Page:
No prisoners walk free following Biden’s pardon
Following President Joe Biden’s shocking Twitter announcement last week that his administration has reversed course on federal marijuana law and is now looking into what can be done to make cannabis laws make more sense, activists are beginning to realize that Biden’s pardons didn’t quite have the impact the administration was hoping it would.
According to reports, there are not actually that many people imprisoned for federal marijuana possession charges. As President, Biden only has the authority to pardon federal offenders, and the federal government has reeled back on charging people with possession over the past ten years.
In fact, in 2012, there were nearly 7,000 people federally convicted of drug trafficking and other serious marijuana-related crimes. Last year, the number of people falling into this category was slightly over 1,000.
Marijuana went from being the most federally convicted substance to the least in just 10 years. In 2008, over 800,000 cannabis-related arrests were made, but the majority of the people convicted went through their state’s judicial system – not the federal government.
In reality, Biden’s pardon only really helps about 6,500 people who have already served their time or paid their dues. However, the pardons do help those whose convictions prevent them from employment, decent housing, receiving student loans, or other opportunities reserved to those with a clean criminal record.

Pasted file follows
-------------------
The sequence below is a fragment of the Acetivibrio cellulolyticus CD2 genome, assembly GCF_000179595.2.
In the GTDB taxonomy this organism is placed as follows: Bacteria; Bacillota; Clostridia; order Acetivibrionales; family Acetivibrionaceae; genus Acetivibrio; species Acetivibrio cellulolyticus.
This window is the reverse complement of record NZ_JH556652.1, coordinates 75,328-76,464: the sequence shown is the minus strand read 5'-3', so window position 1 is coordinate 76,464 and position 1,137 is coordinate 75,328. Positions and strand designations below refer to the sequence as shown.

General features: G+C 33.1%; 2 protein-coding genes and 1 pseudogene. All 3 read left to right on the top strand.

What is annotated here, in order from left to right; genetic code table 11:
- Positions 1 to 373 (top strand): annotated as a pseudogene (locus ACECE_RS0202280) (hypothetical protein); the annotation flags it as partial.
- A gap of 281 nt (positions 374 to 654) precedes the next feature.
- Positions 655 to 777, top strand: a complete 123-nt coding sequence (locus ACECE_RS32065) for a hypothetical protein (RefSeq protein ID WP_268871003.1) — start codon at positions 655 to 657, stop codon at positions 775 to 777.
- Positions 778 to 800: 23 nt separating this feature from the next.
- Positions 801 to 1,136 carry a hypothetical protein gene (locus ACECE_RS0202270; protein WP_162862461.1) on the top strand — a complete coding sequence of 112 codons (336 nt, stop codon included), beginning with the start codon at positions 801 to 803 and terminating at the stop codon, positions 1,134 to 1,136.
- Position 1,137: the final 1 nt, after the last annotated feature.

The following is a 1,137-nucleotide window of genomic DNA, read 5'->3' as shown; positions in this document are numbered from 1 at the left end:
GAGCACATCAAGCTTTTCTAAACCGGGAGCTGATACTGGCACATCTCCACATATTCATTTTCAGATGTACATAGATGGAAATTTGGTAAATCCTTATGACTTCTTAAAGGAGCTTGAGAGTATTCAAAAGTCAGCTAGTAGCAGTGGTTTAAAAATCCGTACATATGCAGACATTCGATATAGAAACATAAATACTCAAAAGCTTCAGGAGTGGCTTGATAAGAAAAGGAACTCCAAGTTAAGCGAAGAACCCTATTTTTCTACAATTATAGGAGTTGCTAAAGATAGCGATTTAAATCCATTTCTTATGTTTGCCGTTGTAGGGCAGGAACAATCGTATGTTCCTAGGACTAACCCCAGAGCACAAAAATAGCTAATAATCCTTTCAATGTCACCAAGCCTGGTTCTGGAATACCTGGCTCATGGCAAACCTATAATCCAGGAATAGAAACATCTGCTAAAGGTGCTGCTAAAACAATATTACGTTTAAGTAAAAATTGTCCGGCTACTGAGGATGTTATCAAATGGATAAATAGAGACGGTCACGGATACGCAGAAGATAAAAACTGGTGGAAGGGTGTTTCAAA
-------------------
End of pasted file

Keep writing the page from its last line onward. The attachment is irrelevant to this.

The second part of Biden’s pardoning plan is to encourage state governor’s to follow suit. As previously mentioned, Biden lacks the authority to pardon those prosecuted at the state level, and is calling on governors across the country to follow his lead and pardon the thousands of people who remained locked up on simple marijuana possession charges.
Currently, there are 28 states with Republican governors and 22 states led by Democrats. While some blue states have already pardoned those charged with simple possession, many red states have not and likely will not under the guidance of Biden. If all 50 governors in the United State did decide to follow suit, hundreds of thousands of people would be given a second chance – compared to the 6,500 who benefited from Biden’s pardon.